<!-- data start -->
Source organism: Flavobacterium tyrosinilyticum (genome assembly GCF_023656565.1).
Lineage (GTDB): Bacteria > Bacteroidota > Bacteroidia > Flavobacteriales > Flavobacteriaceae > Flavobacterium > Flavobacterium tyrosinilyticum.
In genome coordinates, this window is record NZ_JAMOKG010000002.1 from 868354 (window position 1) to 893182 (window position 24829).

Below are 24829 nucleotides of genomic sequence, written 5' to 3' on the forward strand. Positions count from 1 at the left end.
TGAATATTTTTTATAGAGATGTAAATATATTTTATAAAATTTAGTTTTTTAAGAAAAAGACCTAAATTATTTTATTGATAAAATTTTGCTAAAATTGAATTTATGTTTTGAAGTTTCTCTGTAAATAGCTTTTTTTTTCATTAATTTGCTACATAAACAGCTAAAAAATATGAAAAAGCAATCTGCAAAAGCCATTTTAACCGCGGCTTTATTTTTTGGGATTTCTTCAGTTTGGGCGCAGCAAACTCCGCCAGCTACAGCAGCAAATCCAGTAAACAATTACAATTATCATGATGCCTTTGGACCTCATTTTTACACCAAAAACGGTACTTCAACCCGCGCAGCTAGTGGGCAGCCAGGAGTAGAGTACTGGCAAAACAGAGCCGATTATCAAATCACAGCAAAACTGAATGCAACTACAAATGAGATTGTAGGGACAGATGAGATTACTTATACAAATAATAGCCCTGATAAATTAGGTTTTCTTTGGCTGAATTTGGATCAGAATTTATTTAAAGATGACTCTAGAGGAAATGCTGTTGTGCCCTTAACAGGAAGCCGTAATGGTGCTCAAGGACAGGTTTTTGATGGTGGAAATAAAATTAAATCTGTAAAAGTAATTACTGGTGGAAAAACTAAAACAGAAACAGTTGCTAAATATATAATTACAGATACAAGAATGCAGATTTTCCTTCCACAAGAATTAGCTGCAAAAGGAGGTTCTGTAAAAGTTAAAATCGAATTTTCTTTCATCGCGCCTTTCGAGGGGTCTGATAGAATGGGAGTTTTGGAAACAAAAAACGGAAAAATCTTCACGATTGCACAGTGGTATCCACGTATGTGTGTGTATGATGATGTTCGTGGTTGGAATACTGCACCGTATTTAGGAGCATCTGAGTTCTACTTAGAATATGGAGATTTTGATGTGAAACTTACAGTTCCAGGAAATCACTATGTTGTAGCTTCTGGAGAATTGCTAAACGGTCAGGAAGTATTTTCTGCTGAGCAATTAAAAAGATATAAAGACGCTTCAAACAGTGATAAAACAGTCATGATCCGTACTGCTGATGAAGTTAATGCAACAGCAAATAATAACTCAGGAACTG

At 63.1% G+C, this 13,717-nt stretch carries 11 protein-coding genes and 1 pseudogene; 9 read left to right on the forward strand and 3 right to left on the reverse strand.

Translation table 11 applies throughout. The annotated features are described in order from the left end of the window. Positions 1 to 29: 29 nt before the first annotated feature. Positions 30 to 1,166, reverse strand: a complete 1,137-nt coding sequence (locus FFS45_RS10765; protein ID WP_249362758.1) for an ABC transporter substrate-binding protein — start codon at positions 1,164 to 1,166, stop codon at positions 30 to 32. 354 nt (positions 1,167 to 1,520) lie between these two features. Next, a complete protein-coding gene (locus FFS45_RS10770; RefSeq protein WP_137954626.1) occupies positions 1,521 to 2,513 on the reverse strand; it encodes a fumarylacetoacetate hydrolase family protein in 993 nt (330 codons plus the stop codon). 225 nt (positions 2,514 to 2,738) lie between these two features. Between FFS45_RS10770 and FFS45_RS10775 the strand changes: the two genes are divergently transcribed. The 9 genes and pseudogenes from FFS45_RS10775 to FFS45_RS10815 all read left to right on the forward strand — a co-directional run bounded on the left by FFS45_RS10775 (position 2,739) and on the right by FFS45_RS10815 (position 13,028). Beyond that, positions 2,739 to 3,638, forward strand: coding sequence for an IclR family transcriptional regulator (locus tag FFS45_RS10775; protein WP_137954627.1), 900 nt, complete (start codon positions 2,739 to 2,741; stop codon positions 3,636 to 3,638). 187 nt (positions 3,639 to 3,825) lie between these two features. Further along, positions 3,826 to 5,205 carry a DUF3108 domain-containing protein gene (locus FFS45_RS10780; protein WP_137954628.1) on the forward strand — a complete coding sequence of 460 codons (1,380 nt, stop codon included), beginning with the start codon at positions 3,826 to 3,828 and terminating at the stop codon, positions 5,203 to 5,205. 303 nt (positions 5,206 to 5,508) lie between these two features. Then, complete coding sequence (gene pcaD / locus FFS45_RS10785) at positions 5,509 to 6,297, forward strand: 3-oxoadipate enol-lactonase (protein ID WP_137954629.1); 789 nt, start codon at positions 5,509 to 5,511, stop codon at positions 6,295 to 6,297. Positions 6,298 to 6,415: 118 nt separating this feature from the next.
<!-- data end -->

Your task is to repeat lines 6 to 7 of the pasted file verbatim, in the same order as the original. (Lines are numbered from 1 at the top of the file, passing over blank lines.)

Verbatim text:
At 63.1% G+C, this 13,717-nt stretch carries 11 protein-coding genes and 1 pseudogene; 9 read left to right on the forward strand and 3 right to left on the reverse strand.

Translation table 11 applies throughout. The annotated features are described in order from the left end of the window. Positions 1 to 29: 29 nt before the first annotated feature. Positions 30 to 1,166, reverse strand: a complete 1,137-nt coding sequence (locus FFS45_RS10765; protein ID WP_249362758.1) for an ABC transporter substrate-binding protein — start codon at positions 1,164 to 1,166, stop codon at positions 30 to 32. 354 nt (positions 1,167 to 1,520) lie between these two features. Next, a complete protein-coding gene (locus FFS45_RS10770; RefSeq protein WP_137954626.1) occupies positions 1,521 to 2,513 on the reverse strand; it encodes a fumarylacetoacetate hydrolase family protein in 993 nt (330 codons plus the stop codon). 225 nt (positions 2,514 to 2,738) lie between these two features. Between FFS45_RS10770 and FFS45_RS10775 the strand changes: the two genes are divergently transcribed. The 9 genes and pseudogenes from FFS45_RS10775 to FFS45_RS10815 all read left to right on the forward strand — a co-directional run bounded on the left by FFS45_RS10775 (position 2,739) and on the right by FFS45_RS10815 (position 13,028). Beyond that, positions 2,739 to 3,638, forward strand: coding sequence for an IclR family transcriptional regulator (locus tag FFS45_RS10775; protein WP_137954627.1), 900 nt, complete (start codon positions 2,739 to 2,741; stop codon positions 3,636 to 3,638). 187 nt (positions 3,639 to 3,825) lie between these two features. Further along, positions 3,826 to 5,205 carry a DUF3108 domain-containing protein gene (locus FFS45_RS10780; protein WP_137954628.1) on the forward strand — a complete coding sequence of 460 codons (1,380 nt, stop codon included), beginning with the start codon at positions 3,826 to 3,828 and terminating at the stop codon, positions 5,203 to 5,205. 303 nt (positions 5,206 to 5,508) lie between these two features. Then, complete coding sequence (gene pcaD / locus FFS45_RS10785) at positions 5,509 to 6,297, forward strand: 3-oxoadipate enol-lactonase (protein ID WP_137954629.1); 789 nt, start codon at positions 5,509 to 5,511, stop codon at positions 6,295 to 6,297. Positions 6,298 to 6,415: 118 nt separating this feature from the next.